25 Ways You Can Edit Your Leadership Like a Novelist

Recently, I picked up a novel that I completed in 2016 and decided to do another round of edits. I never published it not only because I’m afraid that it’s awful, but also because the marketplace is already crowded with average self-published books. If I want my novel to stand out from the pack, it has to be stronger, and editing is the way to do it. 

As a leader, when was the last time you consciously decided to take a critical look at your strengths and gaps and edit your leadership? In the case of my novel, I got feedback from a professional editor and now the heavy lifting, the changes, are up to me. For you, as you work to edit your leadership, you can partner with a coach, mentor, trusted advisor or choose to do it on your own. 

The hardest part about editing something that you’re close to on your own, whether it’s your leadership style or debut novel, is you’re attached to it. There are pieces that you love, and would rather not take a critical look, only to learn that you need to make a change

I get it. If you’re someone who’s happy with “good enough,” keep things as-is. Then again, if you want to be a person who is a role model, in demand, and the best you can be, that requires honesty and a willingness to let go of the old to embrace the new.

Ready to edit your leadership? Here are 25 powerful questions to get you started that I’ve learned from a decade of coaching and putting in the hard work to edit my novel. Editing a novel is about the setting, details, relationships, action, dialogue and telling a story that makes people want to keep reading. The secret to effectively editing your leadership lies in the same areas. 

25 Simple (and High Impact) Ways to Edit Your Leadership

One thing I’ve learned from writing and editing a novel is that when it comes time to implement the edits, you can’t focus on everything at once. Also, when you make a change in one area, it creates ripples. 

Changing too much all at once creates two complications:

1) If something’s not working, you don’t know which of your changes are a part of the problem and which are a part of the solution.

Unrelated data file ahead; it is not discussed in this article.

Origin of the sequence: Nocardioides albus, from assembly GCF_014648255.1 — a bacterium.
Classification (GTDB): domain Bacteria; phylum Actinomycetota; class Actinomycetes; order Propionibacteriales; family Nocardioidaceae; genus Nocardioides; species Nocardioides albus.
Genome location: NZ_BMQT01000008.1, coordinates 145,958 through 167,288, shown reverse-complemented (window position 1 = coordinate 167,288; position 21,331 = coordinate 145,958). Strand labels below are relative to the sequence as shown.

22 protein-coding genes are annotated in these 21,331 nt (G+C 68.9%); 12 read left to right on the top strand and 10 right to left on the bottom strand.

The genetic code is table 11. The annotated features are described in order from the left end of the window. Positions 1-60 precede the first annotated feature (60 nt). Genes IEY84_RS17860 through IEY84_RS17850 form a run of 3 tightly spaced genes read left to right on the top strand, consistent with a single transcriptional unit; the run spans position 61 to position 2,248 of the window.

2) When you make a change, you need to give yourself a moment to live with it and sink into it. If it’s constant editing in the same area, that’s nothing more than tinkering and keeping your fingers crossed. 

Find somewhere quiet and grab your journal or just bring your noggin if you don’t process through writing. Ask your ego to go for a walk and get started. 

An ideal way to work through the questions is to use a structure to reflect, rate, and brainstorm on positive changes. 

Question: 

Answer:

Rating: 1-10

Edit:

Setting:

1) Ask yourself, do you criticize others in the middle of meetings or wait to give them feedback privately?

2) Do you say that your door is always open but only for minutes at a time when you’re not running between meetings?

3) When you meet with people on your team, is it always in your office or do you walk around and connect with people on their turf too?

4) When your team gets together offsite, do you go too? Are you invited and decline or hear about it later?

Details:

5) How often do you set the destination but let the people on your team determine the path?

6) When you review someone’s work, is it impossible to resist making major changes because it’s not the way you would have said it?

7) How often do you share step by step directions without being asked for guidance? 

8) Do you tell people you’re transparent but keep critical information to yourself?

Dialogue:

9) Do you listen or mostly waiting to respond?

10) Is there more conversation going on in your head than with the person who’s in front of you?

11) It’s called dialogue… are you taking a breath and giving others a chance to share their ideas and perspectives?

12) Do your words build people up or cut them down?

13) How often do you have discussions about performance and career aspirations?

Relationships:

14) Do people come to you for advice and input or do you get the sense that they may be avoiding you? Why?

15) How are you cultivating relationships with people outside of your immediate circle?

16) Do you have a trusted advisor?

17) Are you a mentor or trusted advisor for others?

Action:

18) Are you always the person who gives the briefs or do you let others take center stage?

19) Does every decision need to flow through you or are the people on your team empowered to move the work forward?

20) Do you hold up the action because you have a huge backlog or are others able to step up as leaders too and blast through roadblocks?

Story:

21) Who gets the credit for your team successes? Is it all about you?

22) How often do you invite others to join you in key meetings with senior leadership and how often do you “share what they need to know?”

23) Are you the generator of all of the ideas that move forward?

24) Do you give other’s ideas a chance?

25) Are you caught up in your stories from the past and letting them define your future?

Remember: Not every edit needs to be dramatic. Sometimes the most subtle, vulnerable shifts that create the biggest impact. 

If you want to take your edit to the next level, once you reflect on the questions above and identify edits that you need to make, get input. Like an author has beta readers, ask people how they experience you and discover if the way you see yourself is in alignment with the way others see you. 

Where do you need to start? How will you edit your leadership?

The post 25 Ways You Can Edit Your Leadership Like a Novelist appeared first on Alli Polin | Break The Frame.


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